The Cascadia Fault (or Cascadia subduction zone, to use the more precise term) runs just off the coast from the northernmost tip of Vancouver Island past Seattle and Portland down to northern California. Scientists believe this tectonic fault is capable of creating extremely large earthquakes, topping 9.0 on the Richter scale, and that there is about a 40% chance of such a mega-quake happening in the next 50 years. At the moment there is no way to predict the timing of such a quake, just that one is extremely likely. And because the fault is off-shore, a Cascadia mega-quake stands a strong chance of generating a large tsunami.
More recently scientists discovered a smaller, shallow fault running directly under the city of Seattle itself, called the Seattle Fault. This fault is less likely to generate a mega-quake above 8.0 but could do more damage to Seattle due to its proximity. This fault is part of a network of shallow faults, including a Tacoma Fault and Olympia Fault, each posing its own dangers to different parts of the region.
The Potential Damage
A mega-quake on the Cascadia fault could generate a tsunami up to 100 feet high. While most of Seattle elevated above 100 feet, a wave that large would wipe out coastal communities and destroy many low-lying bridges that connect Seattle with the outside world, potentially causing a humanitarian crisis as thousands could be left without food or fresh water for days.
A less intense quake on the Seattle Fault could actually be more devastating to the city, due to the shallow depth of the fault and its immediate proximity to the city. One study predicted that a quake of just 7.0 on the Seattle Fault would destroy 80 bridges in the Seattle metro area. The study’s model calculated potential casualties of over 1,500 dead and 20,000 seriously injured. Major damage would occur to ferry terminals, port facilities, office buildings, and hospitals. The shaky Alaskan Way Viaduct would easily collapse. A major gasoline pipeline running through particularly unstable land in Renton could rupture. The portions of Seattle built on landfill (Pioneer square and much of the waterfront) could see major devastation.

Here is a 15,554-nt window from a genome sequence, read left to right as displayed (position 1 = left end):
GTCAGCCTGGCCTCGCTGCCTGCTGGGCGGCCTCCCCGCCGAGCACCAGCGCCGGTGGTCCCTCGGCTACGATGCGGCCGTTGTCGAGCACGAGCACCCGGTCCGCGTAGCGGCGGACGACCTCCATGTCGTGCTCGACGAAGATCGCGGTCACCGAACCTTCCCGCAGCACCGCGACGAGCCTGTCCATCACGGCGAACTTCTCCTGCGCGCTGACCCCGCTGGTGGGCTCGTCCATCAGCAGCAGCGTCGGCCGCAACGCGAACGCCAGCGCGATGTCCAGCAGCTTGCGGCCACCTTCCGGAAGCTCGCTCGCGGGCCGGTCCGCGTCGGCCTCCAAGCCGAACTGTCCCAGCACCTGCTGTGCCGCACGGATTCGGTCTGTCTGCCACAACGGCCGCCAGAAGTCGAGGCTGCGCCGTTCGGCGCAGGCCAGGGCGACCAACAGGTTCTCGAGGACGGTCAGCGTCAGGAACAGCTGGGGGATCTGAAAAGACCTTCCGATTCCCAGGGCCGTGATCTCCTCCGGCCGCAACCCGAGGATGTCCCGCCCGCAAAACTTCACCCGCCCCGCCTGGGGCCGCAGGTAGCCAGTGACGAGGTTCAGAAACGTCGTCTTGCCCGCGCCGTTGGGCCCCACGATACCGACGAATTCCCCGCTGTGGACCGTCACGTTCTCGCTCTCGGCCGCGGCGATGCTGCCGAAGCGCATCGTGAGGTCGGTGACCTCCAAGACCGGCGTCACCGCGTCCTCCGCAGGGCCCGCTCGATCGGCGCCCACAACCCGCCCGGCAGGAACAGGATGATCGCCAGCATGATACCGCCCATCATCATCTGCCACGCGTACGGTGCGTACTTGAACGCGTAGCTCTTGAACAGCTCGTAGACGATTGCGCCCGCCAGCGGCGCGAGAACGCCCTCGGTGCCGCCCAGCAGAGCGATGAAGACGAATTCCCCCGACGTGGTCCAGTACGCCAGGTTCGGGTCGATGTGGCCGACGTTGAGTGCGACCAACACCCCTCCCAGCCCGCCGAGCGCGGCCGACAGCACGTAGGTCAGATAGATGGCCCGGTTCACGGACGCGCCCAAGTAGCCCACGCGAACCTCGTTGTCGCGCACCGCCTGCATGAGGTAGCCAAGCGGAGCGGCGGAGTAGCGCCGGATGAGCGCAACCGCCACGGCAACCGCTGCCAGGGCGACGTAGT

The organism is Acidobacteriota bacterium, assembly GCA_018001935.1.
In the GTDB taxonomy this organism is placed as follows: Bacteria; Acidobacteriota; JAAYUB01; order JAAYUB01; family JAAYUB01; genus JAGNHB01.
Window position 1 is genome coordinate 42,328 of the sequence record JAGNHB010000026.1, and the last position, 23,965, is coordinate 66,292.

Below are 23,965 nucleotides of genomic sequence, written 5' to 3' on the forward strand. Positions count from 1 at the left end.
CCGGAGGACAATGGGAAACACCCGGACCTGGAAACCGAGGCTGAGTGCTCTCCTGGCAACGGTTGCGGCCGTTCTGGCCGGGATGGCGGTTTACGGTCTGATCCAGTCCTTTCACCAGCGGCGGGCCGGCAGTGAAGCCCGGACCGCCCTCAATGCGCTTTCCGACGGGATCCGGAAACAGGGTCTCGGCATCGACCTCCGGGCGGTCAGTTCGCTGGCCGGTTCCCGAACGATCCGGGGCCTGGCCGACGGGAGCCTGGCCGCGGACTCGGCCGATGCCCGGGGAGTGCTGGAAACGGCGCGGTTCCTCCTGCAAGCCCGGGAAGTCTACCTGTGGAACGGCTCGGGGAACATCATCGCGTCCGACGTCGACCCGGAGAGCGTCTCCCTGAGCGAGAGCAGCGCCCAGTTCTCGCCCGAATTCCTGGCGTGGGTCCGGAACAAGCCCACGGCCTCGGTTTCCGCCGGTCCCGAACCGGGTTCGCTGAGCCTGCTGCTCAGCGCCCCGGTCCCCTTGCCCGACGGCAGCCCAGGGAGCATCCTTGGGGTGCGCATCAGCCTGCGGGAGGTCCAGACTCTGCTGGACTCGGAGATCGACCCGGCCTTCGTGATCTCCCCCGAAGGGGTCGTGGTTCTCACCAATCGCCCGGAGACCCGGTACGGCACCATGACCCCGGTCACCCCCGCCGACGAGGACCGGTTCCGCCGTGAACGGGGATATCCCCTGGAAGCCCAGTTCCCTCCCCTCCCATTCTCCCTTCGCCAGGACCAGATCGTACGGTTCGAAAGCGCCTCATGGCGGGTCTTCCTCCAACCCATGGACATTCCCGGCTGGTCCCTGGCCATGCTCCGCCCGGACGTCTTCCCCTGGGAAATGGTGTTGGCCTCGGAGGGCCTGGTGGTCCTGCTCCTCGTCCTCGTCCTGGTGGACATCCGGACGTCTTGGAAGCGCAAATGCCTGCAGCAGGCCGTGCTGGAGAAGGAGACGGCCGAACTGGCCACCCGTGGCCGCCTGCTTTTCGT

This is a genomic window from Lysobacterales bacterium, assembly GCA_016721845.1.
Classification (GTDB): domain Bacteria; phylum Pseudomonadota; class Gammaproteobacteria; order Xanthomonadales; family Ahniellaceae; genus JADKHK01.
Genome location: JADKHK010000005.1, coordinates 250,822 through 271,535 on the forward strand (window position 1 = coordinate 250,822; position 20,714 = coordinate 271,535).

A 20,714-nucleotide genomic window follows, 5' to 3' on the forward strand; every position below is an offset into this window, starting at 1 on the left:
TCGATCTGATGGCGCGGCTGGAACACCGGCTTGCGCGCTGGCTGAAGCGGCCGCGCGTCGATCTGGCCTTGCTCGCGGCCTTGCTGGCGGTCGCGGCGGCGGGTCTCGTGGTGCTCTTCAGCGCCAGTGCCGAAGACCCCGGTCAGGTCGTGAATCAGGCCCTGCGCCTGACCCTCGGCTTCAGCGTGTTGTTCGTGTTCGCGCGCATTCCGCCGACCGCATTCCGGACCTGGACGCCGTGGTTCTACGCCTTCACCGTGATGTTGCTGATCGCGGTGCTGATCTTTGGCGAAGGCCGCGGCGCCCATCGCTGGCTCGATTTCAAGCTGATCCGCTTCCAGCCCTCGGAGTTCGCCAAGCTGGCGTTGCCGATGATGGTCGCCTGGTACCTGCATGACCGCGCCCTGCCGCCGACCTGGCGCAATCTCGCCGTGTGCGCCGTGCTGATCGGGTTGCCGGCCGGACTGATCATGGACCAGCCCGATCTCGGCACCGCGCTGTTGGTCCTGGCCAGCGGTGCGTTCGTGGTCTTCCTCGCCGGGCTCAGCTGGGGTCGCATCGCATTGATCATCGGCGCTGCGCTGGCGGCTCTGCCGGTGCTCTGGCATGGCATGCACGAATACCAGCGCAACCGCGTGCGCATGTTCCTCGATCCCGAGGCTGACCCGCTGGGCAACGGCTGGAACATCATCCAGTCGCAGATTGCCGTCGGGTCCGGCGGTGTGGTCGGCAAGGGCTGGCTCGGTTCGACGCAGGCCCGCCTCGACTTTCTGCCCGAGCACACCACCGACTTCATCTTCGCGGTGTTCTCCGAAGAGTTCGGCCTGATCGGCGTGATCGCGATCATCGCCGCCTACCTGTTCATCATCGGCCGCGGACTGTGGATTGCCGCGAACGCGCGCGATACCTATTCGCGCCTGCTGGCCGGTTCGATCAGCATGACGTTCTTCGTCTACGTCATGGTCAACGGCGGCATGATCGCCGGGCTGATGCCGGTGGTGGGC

In 2010, earthquake expert Peter Yanev wrote a scathing editorial in the New York Times singling out Seattle for being particularly poorly prepared for a major earthquake. He asserted that the lower frequency of large quakes in the Northwest led to laxer construction codes than cities like San Francisco and Los Angeles. According to Yanev, “Pacific Northwest cities are full of buildings with slender structural frames and fewer and smaller shear walls. In a mega-quake, many of the region’s iconic tall buildings would probably collapse.” Rob Witter, an Oregon geologist told The Oregonian, "The amount of devastation is going to be unbelevable. People aren’t going to be ready for this."
The 2001 Nisqually earthquake acted as something of a wake-up call for Seattle, prompting energy to renovate the city’s most vulnerable buildings and structures. Harborview, the area’s primary trauma center, was retrofitted. New fire stations were built to a higher code level. And yet, ten years later the Alaskan Way Viaduct is still operational, the 520 floating bridge is still carrying thousands of cars per day, and the city suspended its renovation program for older brick buildings in 2008. The biggest obstacle is funding. Renovating every at-risk structure in the area would cost hundreds of millions of dollars. Property owners are unwilling to pay for the renovation and the state and local governments are cash-strapped. However, he cost of renovating is far lower than the expected economic cost of a Seattle Fault quake--in the ballpark of $33 billion.
What Can You Do?
There are two primary dangers to Seattle residents, short-term and long-term. The short-term risk is collapse of older brick buildings. Those residing or working in one of these buildings might want to consider a change of venue. Additionally some neighborhoods are more at-risk than others: Pioneer Square, Georgetown, and Interbay are much more dangerous than Capitol Hill, Northgate, or Rainier Valley.
The long-term threat isn’t immediate bodily harm but the likelihood that a major quake would break water lines and cut off roads that bring food into the city for days. Experts recommend assembling an emergency kit at your home that would sustain you with food, water, and first aid supplies for at least three days. The city of San Francisco created the excellent 72hours.org which guides you through creating an emergency kit.